The Intersection of Design Thinking and Jewish Education

Dear Adat Ari El Day School Parents,

Over the course of this school year, the K12 Lab Network has been hard at work training and coaching the teachers at Adat Ari El Day School in an innovative methodology called design thinking. Since that work has taken place largely behind the scenes in trainings, phone calls, and video hangouts, it’s a special pleasure to have the opportunity to write to you, the ADAT community, and brag about the great work your teachers are doing to make your child’s school more student-centered and innovative.

If you’re curious about design thinking, there are a number of great resources available online, including the Stanford d.school website where you can also read about the work we do in the K12 Lab Network. Design thinking is a human-centered creative process used to solve problems and overcome challenges, and leans heavily on collaboration, navigating through ambiguity, and biasing towards action. Design thinking asks you to take an empathetic approach to problem solving, which means you look to understand how problems manifest in people’s lives, and combine that with a bias towards building solutions that can help improve those problems. In that way, design thinking integrates nicely with Jewish ethics, especially the attitude put forward by Tikkun Olam.

At ADAT, teachers have been exploring this intersection with Jewish education by invigorating stories we’ve been telling for eons with a creative mindset, like having students imagine how Noah’s Ark would be redesigned. 2018 has been especially energized: teachers have paired up and developed incredible lessons and projects that blend content knowledge with design thinking and maker activities in the ZDL. We’ve been continually inspired and impressed by the vigor with which your Day School’s educators across grade levels and content areas have collaborated in order to get creative projects up and running.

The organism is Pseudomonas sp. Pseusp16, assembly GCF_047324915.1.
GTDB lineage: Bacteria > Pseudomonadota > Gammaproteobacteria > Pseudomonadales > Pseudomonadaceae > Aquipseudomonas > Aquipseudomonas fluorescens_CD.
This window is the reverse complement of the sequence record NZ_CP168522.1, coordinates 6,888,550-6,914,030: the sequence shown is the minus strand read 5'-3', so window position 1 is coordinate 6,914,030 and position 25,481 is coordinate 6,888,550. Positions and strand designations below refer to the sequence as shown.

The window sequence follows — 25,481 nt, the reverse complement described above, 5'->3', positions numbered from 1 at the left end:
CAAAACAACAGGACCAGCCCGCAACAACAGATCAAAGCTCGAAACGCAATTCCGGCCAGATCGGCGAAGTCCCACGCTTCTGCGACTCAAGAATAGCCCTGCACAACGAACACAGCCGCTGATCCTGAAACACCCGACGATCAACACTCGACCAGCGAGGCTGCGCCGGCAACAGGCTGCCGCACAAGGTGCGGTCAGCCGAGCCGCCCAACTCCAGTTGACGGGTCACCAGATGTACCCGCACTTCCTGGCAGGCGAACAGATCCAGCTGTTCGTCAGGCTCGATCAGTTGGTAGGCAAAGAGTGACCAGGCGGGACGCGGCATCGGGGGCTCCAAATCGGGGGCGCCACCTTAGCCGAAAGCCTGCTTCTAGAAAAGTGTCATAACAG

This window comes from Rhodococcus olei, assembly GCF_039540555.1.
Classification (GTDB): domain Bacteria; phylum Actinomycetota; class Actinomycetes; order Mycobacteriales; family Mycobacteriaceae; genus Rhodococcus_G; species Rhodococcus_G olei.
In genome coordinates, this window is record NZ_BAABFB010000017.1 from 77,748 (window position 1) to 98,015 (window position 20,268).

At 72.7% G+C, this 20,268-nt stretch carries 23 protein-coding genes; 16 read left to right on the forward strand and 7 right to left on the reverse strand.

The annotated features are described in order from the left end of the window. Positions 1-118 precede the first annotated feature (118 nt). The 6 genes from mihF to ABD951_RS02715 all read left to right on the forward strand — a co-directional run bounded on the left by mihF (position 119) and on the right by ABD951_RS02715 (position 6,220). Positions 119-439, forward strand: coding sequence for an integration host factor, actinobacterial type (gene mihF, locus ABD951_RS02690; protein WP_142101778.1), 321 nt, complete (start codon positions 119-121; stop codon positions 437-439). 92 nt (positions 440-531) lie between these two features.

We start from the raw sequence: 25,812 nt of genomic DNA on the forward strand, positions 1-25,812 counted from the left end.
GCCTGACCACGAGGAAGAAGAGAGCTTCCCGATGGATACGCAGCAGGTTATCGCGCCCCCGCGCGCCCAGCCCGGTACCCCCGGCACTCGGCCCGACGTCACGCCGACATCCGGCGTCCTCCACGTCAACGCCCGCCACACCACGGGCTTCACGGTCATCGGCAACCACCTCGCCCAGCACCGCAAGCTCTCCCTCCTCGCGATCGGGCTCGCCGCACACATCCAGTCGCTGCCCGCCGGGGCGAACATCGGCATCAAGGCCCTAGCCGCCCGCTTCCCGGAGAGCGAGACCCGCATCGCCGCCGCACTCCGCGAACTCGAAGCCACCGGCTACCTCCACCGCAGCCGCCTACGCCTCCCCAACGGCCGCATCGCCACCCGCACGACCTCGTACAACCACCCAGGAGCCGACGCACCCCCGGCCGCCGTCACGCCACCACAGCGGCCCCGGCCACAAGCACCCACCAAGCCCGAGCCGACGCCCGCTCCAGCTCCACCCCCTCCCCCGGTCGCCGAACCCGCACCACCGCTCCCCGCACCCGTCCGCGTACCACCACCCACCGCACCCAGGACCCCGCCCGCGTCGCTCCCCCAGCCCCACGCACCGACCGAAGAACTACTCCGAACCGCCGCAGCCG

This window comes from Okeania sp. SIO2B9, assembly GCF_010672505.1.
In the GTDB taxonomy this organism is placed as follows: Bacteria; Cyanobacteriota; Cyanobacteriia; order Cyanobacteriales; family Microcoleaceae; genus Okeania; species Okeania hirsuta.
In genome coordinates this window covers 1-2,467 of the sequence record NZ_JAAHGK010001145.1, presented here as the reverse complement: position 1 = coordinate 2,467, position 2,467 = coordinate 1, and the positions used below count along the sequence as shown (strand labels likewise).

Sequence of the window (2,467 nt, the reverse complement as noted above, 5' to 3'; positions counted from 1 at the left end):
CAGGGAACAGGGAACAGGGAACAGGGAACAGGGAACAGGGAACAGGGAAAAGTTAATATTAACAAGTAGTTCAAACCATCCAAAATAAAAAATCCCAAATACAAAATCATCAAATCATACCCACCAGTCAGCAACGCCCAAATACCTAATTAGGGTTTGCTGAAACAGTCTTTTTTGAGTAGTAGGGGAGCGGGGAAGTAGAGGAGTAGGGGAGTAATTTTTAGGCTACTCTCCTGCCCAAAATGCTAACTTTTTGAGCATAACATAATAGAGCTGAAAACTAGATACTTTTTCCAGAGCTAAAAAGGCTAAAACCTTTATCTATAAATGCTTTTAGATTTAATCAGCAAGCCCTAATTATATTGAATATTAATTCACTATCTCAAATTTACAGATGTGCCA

For the rest of the school year, each grade is exploring a different design challenge. In TK, they are building a house with blocks. Each room in the house will solve specific needs. Kindergarten is redesigning the Biblical Garden behind the DFC with their 6th Grade buddies. First Grade is exploring the question, “how can something small change the world?” Second Grade is getting ready for the transportation unit. This unit focuses on redesigning the transportation experiences of their parents. Second grade will also explore the modes of transportation in the bible like chariots and camels. Third grade is deeply immersed in their project to beautify our campus, and fourth grade is gearing up for their design of a California mission later in the year. Fifth grade will begin a project about community and what it means to have a “home,” while sixth grade will design a new “ancient” civilization that would support their specific personalities. As Adat Ari El teachers prepare to launch and refine these projects, they are working closely with us to create experiences that will engage their students’ curiosity, enlist their unique problem solving skills, and empower them to improve their world.

We will continue our work with ADAT over the next few months, and cannot wait to see the outcomes of these incredible projects. We think that the best is yet to come.

Yours,

Ariel & Devon
K12 Lab Network @d.School

 

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